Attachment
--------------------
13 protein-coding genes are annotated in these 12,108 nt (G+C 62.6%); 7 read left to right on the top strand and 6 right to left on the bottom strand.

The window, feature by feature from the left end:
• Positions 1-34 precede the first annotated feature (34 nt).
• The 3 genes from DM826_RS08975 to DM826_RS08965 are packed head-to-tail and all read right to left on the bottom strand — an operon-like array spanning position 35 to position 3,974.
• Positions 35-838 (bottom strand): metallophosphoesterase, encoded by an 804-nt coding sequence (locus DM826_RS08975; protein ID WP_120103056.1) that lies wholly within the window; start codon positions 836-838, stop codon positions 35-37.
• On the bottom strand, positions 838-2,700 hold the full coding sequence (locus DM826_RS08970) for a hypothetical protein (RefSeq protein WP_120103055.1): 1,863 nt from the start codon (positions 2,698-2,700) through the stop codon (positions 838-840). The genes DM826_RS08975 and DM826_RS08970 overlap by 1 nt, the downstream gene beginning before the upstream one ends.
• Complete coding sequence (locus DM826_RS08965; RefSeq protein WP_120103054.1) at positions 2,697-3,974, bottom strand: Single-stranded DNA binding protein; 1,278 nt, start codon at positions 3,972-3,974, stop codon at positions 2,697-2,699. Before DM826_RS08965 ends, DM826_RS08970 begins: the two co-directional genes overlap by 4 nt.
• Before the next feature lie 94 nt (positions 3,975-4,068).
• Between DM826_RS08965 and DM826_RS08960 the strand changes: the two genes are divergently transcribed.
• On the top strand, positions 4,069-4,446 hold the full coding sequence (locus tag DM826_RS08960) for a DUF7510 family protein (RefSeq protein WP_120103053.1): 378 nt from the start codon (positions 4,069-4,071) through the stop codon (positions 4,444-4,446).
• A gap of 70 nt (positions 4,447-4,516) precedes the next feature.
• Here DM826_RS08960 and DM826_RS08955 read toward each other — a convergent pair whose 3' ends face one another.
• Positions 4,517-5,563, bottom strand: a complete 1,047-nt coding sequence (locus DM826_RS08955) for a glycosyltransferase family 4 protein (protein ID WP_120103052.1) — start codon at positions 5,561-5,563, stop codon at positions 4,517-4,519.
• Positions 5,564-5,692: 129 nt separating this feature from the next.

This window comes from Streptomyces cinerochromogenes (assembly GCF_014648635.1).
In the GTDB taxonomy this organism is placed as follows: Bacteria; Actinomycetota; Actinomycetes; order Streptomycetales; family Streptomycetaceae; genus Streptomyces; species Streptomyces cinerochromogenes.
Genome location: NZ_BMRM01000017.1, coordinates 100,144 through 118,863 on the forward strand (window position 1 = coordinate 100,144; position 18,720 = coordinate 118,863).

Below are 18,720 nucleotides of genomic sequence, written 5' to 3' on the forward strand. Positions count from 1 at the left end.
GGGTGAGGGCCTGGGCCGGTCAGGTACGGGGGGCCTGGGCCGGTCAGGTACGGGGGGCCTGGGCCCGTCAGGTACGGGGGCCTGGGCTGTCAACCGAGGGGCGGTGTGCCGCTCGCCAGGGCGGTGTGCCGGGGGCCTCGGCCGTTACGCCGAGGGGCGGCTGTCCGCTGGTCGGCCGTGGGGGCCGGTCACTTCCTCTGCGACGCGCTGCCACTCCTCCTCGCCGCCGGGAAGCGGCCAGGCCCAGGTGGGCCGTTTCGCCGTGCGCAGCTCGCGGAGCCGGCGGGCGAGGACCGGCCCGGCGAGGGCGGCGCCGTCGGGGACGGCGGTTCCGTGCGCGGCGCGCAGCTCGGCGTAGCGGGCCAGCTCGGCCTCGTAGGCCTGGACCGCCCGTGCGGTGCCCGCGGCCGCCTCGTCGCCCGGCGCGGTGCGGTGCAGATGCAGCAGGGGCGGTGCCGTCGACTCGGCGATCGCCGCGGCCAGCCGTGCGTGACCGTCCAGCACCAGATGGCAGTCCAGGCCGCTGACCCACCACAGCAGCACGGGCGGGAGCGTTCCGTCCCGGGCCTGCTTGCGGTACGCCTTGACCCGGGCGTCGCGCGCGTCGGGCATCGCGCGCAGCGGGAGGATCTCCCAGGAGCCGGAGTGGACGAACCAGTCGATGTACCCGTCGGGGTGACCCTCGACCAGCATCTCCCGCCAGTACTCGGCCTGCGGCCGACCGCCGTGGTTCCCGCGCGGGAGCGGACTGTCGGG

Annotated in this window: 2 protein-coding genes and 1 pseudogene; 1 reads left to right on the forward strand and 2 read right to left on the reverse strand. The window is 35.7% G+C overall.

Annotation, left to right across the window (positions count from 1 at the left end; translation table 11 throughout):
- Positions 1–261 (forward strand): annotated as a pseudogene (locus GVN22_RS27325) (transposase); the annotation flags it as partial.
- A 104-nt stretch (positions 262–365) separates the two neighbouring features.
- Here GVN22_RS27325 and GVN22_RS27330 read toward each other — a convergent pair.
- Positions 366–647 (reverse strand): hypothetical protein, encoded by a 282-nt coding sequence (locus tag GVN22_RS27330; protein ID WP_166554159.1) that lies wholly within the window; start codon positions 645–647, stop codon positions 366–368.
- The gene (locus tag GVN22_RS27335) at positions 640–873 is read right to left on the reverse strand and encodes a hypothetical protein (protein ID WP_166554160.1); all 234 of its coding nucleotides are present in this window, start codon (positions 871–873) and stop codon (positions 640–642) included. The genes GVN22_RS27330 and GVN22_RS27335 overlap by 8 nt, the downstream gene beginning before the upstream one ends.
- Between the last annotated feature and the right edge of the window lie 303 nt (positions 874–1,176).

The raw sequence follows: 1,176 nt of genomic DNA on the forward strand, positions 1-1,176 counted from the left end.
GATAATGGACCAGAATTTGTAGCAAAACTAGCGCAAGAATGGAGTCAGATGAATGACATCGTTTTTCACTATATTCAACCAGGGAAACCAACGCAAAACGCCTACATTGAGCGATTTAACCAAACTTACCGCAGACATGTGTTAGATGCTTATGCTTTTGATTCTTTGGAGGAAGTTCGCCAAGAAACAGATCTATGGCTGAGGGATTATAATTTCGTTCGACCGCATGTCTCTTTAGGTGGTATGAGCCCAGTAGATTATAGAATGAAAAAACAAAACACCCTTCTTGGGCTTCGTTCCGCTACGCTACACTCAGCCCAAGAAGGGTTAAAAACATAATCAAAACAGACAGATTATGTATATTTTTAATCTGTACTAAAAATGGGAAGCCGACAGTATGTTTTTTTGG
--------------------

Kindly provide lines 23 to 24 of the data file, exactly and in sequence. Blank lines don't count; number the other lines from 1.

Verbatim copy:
- A 104-nt stretch (positions 262–365) separates the two neighbouring features.
- Here GVN22_RS27325 and GVN22_RS27330 read toward each other — a convergent pair.